James Butler

Wartime memories of evacuation and life with the Irish Fusiliers.

'Emigrating'

In 1939 James lived with his family near London Bridge. During the war their home was destroyed by bombing and they moved into a newly built council house close to Millwall Football Ground, which had electricity and hot water. Although the house was nice, James compared the experience to that of ‘emigrating’.

Evacuation

As the bombing intensified James and his siblings were evacuated to Somerset. He describes the experience as ‘one of the most wonderful things that ever happened to me’. James felt like an ‘animal’ whilst he waited to be selected. Although he did not wish to be separated from his siblings one of his older sisters was billeted quickly. At midnight James still had not found a place to stay. Eventually he was billeted with a childless couple who he became very close to. The man of the house was the local station master and James has fond memories of time spent at Burnham on Sea railway station. One of his most vivid war time memories is of the August Bank Holiday, 1941, when James’ family made a surprise visit to Burnham on Sea. They could not afford to stay at the local hotel and were invited to sleep in the couple’s spare bedroom. Before they all went to the pub for a drink, James remembers seeing bottles of beer in his father’s suitcase, which he had brought with him as he did not know whether they sold beer in Somerset!  As an adult James and his wife revisited the couple who cared for him during the war many times.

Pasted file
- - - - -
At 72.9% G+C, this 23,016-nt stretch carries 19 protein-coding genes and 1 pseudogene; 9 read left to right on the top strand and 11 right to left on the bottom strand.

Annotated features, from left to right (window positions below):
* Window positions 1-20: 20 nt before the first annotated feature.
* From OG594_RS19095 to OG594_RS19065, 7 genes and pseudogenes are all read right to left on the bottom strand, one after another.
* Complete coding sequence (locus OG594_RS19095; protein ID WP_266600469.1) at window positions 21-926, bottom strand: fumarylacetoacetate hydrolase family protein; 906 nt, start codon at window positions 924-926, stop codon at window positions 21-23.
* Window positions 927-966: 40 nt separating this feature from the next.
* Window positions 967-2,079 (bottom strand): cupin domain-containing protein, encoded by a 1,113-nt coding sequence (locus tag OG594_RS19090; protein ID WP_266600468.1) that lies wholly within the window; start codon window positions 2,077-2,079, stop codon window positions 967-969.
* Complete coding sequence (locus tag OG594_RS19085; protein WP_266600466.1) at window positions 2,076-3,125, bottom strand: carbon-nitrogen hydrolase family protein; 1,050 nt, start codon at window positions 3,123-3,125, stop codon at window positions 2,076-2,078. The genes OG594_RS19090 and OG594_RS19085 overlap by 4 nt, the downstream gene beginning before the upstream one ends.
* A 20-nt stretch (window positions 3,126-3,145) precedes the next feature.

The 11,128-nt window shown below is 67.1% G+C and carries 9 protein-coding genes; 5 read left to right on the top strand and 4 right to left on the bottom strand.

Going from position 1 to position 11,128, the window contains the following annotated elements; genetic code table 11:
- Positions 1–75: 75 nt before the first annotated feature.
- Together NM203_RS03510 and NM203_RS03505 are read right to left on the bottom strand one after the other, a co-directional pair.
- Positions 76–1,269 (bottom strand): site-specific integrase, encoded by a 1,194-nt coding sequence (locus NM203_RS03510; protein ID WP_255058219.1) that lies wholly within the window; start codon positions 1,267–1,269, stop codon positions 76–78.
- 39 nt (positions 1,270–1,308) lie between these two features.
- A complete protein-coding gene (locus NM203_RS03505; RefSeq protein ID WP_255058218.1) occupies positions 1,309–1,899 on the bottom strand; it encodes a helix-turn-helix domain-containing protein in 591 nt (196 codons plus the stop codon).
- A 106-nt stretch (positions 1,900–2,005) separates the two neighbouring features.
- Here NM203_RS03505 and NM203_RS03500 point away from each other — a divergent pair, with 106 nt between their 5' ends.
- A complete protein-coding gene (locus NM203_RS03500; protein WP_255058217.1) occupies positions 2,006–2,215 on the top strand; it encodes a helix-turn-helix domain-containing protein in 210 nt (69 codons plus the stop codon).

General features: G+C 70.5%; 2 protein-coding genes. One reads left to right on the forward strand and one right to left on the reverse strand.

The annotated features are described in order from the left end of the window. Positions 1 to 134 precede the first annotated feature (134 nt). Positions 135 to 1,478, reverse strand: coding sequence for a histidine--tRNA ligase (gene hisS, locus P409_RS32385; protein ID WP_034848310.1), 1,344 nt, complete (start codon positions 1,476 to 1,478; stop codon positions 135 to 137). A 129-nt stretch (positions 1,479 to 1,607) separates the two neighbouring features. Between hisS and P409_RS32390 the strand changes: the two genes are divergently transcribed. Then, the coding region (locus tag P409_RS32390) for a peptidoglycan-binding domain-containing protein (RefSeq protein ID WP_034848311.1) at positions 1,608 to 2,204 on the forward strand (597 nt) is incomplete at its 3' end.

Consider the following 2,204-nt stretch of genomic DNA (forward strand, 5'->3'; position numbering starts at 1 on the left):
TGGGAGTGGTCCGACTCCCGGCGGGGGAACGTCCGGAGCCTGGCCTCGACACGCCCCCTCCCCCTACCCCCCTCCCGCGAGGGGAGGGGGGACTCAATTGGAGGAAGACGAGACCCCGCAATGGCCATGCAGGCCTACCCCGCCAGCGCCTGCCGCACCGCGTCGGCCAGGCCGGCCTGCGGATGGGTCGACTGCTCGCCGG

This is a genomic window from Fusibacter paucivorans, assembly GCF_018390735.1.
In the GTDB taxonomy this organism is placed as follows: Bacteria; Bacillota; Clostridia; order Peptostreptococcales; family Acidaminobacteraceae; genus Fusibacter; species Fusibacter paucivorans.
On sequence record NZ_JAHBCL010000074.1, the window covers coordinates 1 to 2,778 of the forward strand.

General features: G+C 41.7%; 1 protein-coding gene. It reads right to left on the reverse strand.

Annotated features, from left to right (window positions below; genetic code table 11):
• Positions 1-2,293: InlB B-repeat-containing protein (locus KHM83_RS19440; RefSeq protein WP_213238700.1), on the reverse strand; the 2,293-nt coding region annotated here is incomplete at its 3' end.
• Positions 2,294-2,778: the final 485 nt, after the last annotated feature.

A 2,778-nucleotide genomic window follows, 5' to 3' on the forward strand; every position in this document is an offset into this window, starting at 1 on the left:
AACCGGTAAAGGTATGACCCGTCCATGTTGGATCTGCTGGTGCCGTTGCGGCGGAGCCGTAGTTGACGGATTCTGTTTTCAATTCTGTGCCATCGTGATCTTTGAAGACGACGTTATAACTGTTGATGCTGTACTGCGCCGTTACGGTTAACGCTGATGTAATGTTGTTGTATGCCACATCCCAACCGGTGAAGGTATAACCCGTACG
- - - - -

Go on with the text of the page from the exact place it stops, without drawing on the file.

Service with the Irish Fusiliers

As the war progressed James and his siblings returned to London. The bombing continued and he recalls the rockets which fell during raids. He ‘had quite a few lucky escapes.’ James was called up and joined the Irish Fusiliers. He was sent to Northern Ireland with his cousin and neighbour. None of them had any experience of serving in the forces. The place which they were sent to had a reputation for being ‘the worst army place in the world – and it was’. Conditions were poor, with forty men stationed per hut and minimal washing facilities. Despite this James prefers to recall humerous times. Due to employment shortages men from the Republic of Ireland emigrated to Britain where they were subsequently called up. If they refused to serve they were sent back to Ireland, passing through the camp where James was stationed. If men were missing at roll call, he was sent to look for them. If he found escapees hiding in craters, he told them to stay quiet in order to avoid detection, enabling them to return home where they could not be forced back into service. However, James jokes that he usually had a ‘girl’ with him who would shout ‘there’s one!’

Although the climate was cold, James recalls his training in Northern Ireland, describing the view from the foot of the mountains, as ‘one of the most beautiful places in the world’.  

This page was added by Malin Lundin on 05/04/2012.

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